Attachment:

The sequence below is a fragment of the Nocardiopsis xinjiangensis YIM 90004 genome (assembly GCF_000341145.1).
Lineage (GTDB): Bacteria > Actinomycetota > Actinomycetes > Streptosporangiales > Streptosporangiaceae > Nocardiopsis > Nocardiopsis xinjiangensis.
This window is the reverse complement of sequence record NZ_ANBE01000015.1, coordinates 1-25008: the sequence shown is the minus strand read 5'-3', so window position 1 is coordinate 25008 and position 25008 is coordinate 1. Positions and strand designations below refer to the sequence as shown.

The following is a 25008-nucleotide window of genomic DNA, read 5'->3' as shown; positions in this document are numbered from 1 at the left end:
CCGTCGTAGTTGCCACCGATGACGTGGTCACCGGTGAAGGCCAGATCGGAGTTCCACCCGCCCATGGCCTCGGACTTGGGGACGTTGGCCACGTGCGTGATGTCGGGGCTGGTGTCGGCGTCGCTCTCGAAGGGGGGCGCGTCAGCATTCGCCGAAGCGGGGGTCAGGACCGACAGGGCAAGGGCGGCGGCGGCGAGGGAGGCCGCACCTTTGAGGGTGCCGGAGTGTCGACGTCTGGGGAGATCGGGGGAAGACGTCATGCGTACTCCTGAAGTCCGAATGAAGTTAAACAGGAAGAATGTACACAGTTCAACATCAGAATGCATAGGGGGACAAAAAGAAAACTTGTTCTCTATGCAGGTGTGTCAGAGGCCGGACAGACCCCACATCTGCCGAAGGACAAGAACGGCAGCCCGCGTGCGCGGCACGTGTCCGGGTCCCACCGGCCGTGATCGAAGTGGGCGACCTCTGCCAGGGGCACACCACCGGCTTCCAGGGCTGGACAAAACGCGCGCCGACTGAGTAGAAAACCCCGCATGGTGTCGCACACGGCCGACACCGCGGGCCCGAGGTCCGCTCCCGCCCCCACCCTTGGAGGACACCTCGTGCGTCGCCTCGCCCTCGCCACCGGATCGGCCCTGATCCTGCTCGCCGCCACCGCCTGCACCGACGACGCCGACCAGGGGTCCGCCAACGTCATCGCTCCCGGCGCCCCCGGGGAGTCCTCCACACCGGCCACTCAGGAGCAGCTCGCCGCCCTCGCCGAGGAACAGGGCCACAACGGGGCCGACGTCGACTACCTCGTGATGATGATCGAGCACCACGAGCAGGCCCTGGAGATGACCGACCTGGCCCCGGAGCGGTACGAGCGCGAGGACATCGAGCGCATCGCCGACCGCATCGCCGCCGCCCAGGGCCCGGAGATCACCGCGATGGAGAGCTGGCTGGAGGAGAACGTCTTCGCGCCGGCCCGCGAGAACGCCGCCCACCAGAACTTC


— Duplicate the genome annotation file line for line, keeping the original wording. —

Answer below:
The sequence below is a fragment of the Nocardiopsis xinjiangensis YIM 90004 genome (assembly GCF_000341145.1).
Lineage (GTDB): Bacteria > Actinomycetota > Actinomycetes > Streptosporangiales > Streptosporangiaceae > Nocardiopsis > Nocardiopsis xinjiangensis.
This window is the reverse complement of sequence record NZ_ANBE01000015.1, coordinates 1-25008: the sequence shown is the minus strand read 5'-3', so window position 1 is coordinate 25008 and position 25008 is coordinate 1. Positions and strand designations below refer to the sequence as shown.

The following is a 25008-nucleotide window of genomic DNA, read 5'->3' as shown; positions in this document are numbered from 1 at the left end:
CCGTCGTAGTTGCCACCGATGACGTGGTCACCGGTGAAGGCCAGATCGGAGTTCCACCCGCCCATGGCCTCGGACTTGGGGACGTTGGCCACGTGCGTGATGTCGGGGCTGGTGTCGGCGTCGCTCTCGAAGGGGGGCGCGTCAGCATTCGCCGAAGCGGGGGTCAGGACCGACAGGGCAAGGGCGGCGGCGGCGAGGGAGGCCGCACCTTTGAGGGTGCCGGAGTGTCGACGTCTGGGGAGATCGGGGGAAGACGTCATGCGTACTCCTGAAGTCCGAATGAAGTTAAACAGGAAGAATGTACACAGTTCAACATCAGAATGCATAGGGGGACAAAAAGAAAACTTGTTCTCTATGCAGGTGTGTCAGAGGCCGGACAGACCCCACATCTGCCGAAGGACAAGAACGGCAGCCCGCGTGCGCGGCACGTGTCCGGGTCCCACCGGCCGTGATCGAAGTGGGCGACCTCTGCCAGGGGCACACCACCGGCTTCCAGGGCTGGACAAAACGCGCGCCGACTGAGTAGAAAACCCCGCATGGTGTCGCACACGGCCGACACCGCGGGCCCGAGGTCCGCTCCCGCCCCCACCCTTGGAGGACACCTCGTGCGTCGCCTCGCCCTCGCCACCGGATCGGCCCTGATCCTGCTCGCCGCCACCGCCTGCACCGACGACGCCGACCAGGGGTCCGCCAACGTCATCGCTCCCGGCGCCCCCGGGGAGTCCTCCACACCGGCCACTCAGGAGCAGCTCGCCGCCCTCGCCGAGGAACAGGGCCACAACGGGGCCGACGTCGACTACCTCGTGATGATGATCGAGCACCACGAGCAGGCCCTGGAGATGACCGACCTGGCCCCGGAGCGGTACGAGCGCGAGGACATCGAGCGCATCGCCGACCGCATCGCCGCCGCCCAGGGCCCGGAGATCACCGCGATGGAGAGCTGGCTGGAGGAGAACGTCTTCGCGCCGGCCCGCGAGAACGCCGCCCACCAGAACTTC